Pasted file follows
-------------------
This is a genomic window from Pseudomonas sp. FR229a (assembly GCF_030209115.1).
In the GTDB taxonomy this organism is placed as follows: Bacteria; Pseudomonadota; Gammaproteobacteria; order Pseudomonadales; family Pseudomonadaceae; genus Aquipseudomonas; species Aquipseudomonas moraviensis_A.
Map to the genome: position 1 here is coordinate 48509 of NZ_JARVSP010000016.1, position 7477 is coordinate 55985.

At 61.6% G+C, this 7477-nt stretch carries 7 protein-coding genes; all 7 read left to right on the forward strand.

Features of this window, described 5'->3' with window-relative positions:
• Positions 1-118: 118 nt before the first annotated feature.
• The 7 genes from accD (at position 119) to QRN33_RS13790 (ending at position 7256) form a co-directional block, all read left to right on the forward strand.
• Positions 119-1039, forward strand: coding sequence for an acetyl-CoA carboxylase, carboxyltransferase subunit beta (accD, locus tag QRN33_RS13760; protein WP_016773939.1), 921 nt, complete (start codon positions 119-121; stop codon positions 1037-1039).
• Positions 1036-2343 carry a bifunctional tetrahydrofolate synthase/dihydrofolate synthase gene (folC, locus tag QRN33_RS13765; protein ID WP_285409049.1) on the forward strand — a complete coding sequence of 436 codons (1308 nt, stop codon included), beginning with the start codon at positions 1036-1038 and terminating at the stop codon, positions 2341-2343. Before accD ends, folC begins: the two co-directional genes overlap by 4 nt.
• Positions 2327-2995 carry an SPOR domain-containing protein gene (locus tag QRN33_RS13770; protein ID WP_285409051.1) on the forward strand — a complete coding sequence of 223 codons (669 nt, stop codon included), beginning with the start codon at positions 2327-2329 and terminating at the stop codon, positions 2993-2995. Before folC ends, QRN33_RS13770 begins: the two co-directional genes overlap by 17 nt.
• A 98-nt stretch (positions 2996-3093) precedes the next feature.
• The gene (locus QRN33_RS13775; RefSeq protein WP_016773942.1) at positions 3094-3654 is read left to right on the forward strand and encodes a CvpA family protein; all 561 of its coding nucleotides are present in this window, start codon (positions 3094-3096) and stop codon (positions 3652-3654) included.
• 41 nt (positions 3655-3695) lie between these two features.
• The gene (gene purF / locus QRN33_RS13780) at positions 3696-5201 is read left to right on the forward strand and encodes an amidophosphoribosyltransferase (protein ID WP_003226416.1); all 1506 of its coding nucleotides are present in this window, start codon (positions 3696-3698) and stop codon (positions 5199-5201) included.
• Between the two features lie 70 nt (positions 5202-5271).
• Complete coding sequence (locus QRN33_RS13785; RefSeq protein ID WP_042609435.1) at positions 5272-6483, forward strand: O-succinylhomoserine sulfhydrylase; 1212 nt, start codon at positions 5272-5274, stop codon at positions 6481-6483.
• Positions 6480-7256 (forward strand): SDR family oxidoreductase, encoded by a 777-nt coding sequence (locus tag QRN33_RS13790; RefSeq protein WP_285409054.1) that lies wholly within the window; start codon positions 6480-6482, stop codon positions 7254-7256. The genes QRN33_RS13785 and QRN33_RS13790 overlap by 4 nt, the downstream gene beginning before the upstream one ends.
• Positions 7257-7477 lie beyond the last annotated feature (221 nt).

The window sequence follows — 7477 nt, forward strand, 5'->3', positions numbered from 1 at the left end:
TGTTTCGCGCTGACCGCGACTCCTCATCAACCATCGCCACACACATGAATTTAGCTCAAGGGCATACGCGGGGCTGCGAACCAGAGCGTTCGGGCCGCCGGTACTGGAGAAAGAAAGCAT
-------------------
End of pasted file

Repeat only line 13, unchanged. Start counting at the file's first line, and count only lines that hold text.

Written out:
• 41 nt (positions 3655-3695) lie between these two features.